The Mostar deal rests on three transactional foundations: It was the first international negotiation on Mostar with no defined political principles and aims; it was the first negotiation on Mostar conducted with only two of the nine political parties of Mostar; and it was a bargain for the HDZ and SDA in which the West got one agreement (on the electoral law) in return for accepting two others, negotiated between the two parties with almost no intervention by the West.
Since the deal was signed, it has been met with criticism. Western actors have begun to seek a way out of a mess of their own making. Western capitals have shifted blame onto their negotiators in Sarajevo. In turn, the negotiators have looked to the Mostar actors they have betrayed – opposition parties, civil society actors, and citizens – to help them out of their predicament by voting in the elections on December 20 and preventing the two-thirds majority win for HDZ-SDA needed to adopt the new statute. In the meantime, negotiations over the third agreement have stalled, leaving open the possibility the entire deal will collapse in the end.
There is hope for a U-turn on Western BiH policy: First, in the European Commission’s May 2019 Avis that presents the outlines of an initial masterplan for a long-term, strategic policy on BiH of the EU and the wider West based on conditionality for comprehensive, structural reform, with constitutional change at its core (but that has not yet been followed up by the member state governments); and second, in the impending inauguration of US President-elect Joe Biden in January 2021 and the potential for change that it represents. But first, the damage that the Mostar deal has inflicted upon Mostar, the Federation of BiH, the country as a whole, and to Western policy towards BiH must be addressed.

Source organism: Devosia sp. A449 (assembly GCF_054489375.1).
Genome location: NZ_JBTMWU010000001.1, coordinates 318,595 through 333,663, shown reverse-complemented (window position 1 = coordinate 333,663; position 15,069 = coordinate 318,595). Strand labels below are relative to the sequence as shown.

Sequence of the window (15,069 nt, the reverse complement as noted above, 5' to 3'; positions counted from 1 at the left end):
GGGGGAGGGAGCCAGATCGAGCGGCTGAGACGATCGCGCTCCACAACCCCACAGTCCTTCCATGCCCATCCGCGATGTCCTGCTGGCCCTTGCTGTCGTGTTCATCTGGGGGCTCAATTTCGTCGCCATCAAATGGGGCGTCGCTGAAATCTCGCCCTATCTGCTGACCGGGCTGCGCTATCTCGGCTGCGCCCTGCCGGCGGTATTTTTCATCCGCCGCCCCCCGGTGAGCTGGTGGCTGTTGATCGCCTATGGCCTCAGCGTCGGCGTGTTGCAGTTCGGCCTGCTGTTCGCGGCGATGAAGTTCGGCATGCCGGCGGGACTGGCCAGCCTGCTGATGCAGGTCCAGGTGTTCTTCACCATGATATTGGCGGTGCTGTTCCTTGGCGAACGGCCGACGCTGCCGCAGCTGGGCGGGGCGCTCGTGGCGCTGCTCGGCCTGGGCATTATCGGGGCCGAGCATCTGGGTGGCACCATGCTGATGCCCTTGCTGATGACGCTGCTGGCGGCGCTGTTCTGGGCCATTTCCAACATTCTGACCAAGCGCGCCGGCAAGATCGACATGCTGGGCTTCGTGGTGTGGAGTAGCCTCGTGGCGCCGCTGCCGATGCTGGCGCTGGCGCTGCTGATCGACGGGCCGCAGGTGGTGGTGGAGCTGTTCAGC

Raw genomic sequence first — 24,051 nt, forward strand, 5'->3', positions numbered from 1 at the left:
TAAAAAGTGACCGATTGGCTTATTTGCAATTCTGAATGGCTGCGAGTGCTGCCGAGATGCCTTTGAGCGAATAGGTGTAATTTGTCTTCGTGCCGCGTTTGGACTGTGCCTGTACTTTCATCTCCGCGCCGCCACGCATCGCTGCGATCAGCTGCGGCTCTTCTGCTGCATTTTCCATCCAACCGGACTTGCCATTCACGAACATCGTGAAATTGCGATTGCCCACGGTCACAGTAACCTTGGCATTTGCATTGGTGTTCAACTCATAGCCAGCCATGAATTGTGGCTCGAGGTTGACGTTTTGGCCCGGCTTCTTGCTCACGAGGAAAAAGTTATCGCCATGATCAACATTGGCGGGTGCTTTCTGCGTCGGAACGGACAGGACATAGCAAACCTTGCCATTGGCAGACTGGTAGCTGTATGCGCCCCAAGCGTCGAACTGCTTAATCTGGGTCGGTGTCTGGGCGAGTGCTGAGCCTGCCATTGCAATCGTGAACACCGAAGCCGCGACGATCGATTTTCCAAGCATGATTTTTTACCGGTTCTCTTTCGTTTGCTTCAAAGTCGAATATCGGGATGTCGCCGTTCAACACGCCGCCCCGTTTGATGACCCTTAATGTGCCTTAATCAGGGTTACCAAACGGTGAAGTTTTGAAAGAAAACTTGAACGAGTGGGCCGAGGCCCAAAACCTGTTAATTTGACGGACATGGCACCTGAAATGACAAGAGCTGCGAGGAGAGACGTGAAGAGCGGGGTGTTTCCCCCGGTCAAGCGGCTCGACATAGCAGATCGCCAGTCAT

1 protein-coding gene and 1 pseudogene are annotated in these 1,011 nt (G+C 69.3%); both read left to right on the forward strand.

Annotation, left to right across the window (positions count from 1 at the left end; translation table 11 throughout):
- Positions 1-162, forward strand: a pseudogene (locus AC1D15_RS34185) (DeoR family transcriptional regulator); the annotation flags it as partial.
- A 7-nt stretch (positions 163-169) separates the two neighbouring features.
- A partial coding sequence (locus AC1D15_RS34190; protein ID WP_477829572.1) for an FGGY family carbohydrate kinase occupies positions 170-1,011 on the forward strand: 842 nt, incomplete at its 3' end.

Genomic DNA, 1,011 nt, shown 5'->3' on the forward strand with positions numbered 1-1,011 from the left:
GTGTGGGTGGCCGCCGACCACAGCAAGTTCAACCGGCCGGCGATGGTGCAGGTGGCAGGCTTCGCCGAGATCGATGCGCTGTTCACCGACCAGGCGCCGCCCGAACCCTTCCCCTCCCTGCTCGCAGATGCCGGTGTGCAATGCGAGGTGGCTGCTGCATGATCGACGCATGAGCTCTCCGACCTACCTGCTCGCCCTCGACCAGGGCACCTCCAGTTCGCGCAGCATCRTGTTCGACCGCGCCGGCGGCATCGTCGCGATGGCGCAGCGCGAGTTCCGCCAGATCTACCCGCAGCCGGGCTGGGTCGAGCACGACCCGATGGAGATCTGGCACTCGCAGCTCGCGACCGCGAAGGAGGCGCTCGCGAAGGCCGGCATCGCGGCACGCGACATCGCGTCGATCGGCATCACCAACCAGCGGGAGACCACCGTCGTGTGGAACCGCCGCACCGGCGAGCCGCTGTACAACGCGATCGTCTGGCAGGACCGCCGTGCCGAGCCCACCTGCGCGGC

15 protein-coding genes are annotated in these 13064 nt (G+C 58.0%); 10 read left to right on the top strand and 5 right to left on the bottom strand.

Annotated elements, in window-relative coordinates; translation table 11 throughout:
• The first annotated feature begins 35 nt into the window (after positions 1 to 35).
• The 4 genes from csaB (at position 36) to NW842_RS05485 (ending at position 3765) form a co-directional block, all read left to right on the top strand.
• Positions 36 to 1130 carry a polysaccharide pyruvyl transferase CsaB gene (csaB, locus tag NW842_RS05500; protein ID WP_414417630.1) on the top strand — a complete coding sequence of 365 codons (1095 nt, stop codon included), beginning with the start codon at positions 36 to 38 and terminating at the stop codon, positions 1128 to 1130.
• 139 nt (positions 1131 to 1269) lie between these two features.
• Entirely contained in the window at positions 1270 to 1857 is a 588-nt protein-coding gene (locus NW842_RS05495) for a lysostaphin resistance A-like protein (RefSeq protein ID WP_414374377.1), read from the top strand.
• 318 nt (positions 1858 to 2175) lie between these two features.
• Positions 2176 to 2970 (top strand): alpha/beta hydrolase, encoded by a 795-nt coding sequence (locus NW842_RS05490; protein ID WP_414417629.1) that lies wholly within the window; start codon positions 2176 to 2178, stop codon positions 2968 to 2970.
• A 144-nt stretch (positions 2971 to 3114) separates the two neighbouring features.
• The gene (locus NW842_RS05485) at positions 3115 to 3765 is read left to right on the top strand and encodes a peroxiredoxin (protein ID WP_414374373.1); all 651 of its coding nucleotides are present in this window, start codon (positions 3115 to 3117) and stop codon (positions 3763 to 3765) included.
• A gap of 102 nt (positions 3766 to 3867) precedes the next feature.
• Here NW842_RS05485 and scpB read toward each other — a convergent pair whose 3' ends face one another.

For immediate damage control
To Mostar citizens:
- Mostar voters need to save their city from ethno-territorial disintegration by voting on December 20 for any party or independent candidate except HDZ and SDA, thus denying them the two-thirds majority they need to adopt the draft city statute.
To the West:
- Key EU member states such as Germany need to seize leadership on the Mostar issue post-election, push for an EU position against the new city statute, and re-define/establish red lines against the ethnic disintegration of Mostar and the Čović-HDZ project that is behind the political agreement on changing the electoral system.
- The incoming Biden administration needs to reverse the policy pursued by Deputy Assistant Secretary of State Matthew Palmer of appeasing the nationalist parties, join the EU in re-defining/establishing red lines on Mostar and electoral reform, and refrain from any past inclination towards the “need to give something to the Croats” (i.e., the HDZ BiH). It needs to refrain from rushing to achieve any quick deliverables under newly established US leadership, but instead work in close cooperation with the EU.
- The EU and the US should refrain from engaging in negotiations on the implementation of Sejdić-Finci and other court rulings until they define a joint, strategic policy that aims to move BiH out of its trajectory of accelerating regression.
For the longer term
- The EU and the US need to start an initiative on a long-term comprehensive BiH policy that puts constitutional change at its core with comprehensive conditionality, by turning the EC Avis and the Priebe report into a master plan, using the international community’s Dayton instruments to create a conducive environment for reform, and preventing further deterioration of the political and security situation in BiH.